The Quartet series are interactive artist photo-bookworks comprised of four 4x5” photogravure prints that have been divided from four 8x10” prints. The larger prints are references for assembly and can be joined to make a 16x20” panoramic image of the site. The viewer handles and repositions the 4x5” prints to either reassemble the larger images or create new arrangements. The various sizes of this work correspond to the dimensions of analog photography film and paper.
The prints are mounted on board and quartered– cut evenly and arbitrarily without regard to the composition of the image. Each of these cuts references the act of framing, yet the random result is contrary to the act of taking a photograph. When one is composing through the camera, many decisions are made. The selection process is deliberate or planned by the photographer and results in an aesthetic, as well as a representational, illustrative or documentary image.
In viewing the quartet books, repositioning the quartered prints underscores the decision-making process inherent in analog photography. The variables are many and offer a multitude of possibilities. The quartered prints allow new, visually dynamic compositions removed from the logic of representation. They also offer a poetic connection with the ephemeral nature of the site as changes occur throughout the landscape over time.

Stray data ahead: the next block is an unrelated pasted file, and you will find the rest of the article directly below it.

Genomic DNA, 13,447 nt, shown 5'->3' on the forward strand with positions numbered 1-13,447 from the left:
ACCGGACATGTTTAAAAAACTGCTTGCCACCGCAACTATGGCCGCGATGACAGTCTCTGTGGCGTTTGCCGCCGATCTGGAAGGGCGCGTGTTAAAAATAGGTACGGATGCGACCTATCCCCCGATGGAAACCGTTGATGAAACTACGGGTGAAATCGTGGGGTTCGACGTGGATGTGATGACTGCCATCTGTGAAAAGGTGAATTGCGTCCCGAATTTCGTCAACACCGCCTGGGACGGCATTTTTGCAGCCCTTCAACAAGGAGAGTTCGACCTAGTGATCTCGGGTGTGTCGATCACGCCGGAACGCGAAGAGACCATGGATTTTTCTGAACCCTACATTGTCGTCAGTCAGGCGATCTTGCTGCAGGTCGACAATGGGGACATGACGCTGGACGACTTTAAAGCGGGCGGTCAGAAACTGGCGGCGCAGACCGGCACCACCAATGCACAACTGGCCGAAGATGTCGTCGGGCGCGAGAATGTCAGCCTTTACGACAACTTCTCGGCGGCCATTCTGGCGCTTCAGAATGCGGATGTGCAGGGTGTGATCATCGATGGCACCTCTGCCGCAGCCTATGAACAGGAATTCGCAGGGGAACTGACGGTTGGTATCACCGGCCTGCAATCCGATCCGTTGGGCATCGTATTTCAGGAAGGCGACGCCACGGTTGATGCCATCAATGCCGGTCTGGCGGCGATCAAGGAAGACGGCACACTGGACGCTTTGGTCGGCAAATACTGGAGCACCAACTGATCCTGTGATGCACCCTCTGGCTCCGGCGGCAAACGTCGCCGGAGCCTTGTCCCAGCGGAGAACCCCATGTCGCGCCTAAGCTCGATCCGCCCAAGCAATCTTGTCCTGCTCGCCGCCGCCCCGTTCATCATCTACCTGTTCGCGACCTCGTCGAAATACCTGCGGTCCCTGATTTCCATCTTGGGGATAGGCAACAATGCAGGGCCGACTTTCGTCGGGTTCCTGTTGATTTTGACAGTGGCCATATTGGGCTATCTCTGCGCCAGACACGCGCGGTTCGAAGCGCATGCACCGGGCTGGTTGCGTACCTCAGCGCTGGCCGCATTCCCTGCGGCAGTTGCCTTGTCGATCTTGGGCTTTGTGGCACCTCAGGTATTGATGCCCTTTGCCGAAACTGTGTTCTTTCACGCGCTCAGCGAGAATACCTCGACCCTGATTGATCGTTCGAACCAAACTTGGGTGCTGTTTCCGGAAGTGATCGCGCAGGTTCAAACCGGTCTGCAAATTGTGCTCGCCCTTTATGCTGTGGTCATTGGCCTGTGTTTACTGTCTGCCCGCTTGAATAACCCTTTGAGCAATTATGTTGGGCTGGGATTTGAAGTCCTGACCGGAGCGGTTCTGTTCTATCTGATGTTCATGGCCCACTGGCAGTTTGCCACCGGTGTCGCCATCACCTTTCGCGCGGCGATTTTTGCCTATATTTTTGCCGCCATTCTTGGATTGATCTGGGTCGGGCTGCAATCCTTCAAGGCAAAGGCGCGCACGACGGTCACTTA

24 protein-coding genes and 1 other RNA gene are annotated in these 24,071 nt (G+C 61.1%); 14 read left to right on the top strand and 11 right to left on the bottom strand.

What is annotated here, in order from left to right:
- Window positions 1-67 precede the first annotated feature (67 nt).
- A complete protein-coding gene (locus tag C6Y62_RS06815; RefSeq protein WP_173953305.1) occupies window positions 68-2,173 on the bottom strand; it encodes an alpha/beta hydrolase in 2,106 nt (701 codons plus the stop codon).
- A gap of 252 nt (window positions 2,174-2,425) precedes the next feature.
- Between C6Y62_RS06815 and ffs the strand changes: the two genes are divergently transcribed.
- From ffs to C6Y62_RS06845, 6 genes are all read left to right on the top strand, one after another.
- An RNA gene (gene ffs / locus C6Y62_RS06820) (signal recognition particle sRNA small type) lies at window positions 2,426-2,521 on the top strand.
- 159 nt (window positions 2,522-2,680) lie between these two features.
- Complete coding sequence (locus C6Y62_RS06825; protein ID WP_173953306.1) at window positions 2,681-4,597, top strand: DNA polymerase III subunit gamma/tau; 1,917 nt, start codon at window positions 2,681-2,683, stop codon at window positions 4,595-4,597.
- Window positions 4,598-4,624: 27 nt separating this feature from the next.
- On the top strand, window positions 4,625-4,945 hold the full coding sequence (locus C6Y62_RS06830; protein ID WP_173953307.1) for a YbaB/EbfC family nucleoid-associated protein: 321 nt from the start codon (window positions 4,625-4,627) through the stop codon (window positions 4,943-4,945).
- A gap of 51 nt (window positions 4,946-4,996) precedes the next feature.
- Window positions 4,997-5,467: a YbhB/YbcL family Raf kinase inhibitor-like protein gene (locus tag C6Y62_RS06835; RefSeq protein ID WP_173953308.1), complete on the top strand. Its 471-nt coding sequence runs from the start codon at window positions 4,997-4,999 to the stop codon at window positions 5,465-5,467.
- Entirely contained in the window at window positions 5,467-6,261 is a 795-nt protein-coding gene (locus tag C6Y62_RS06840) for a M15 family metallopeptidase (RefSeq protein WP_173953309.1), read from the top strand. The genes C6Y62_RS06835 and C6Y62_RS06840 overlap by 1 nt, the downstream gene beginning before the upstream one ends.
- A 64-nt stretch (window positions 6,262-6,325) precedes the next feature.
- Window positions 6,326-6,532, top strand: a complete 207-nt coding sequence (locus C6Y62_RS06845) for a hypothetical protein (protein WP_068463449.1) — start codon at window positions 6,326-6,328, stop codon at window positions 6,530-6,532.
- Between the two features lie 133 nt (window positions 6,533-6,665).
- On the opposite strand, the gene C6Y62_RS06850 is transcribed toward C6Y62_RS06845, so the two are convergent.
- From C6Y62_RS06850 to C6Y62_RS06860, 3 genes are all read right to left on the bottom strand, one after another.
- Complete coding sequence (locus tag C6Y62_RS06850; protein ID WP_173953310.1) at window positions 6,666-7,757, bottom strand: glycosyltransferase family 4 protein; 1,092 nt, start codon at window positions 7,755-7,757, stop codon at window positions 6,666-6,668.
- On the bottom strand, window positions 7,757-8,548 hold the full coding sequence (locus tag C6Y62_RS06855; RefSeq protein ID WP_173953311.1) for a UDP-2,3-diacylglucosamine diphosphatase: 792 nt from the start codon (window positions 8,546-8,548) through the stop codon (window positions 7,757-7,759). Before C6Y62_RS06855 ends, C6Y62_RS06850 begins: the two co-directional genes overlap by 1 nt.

Quartet #1 is an observation of the ground remediation following the demolition of the coal fired High Bridge Power Plant, photographed from the Smith Avenue High Bridge, 224 feet above the Upper Mississippi River in St. Paul, Minnesota on December 7, 2009. The verso of each quartered print contains one word of a four-word verse found on the verso of the 8x10” print. These can be arranged to make new combinations of images and verse according to the viewer’s responses.
Quartet #2 is from the River Reveal series; an observation of a site once lived and worked upon, then demolished- resulting in abandoned debris and rubbish mounds buried by leaves and river silt, overgrown with weeds and trees that is eventually exhumed by erosion caused by storms, floods and the wake of boats upon the Mississippi River at Lilydale, Minnesota. Revisited from time-to-time as the seasons changed, 2005-2007. These are double-sided prints that contain images of the same site taken over time.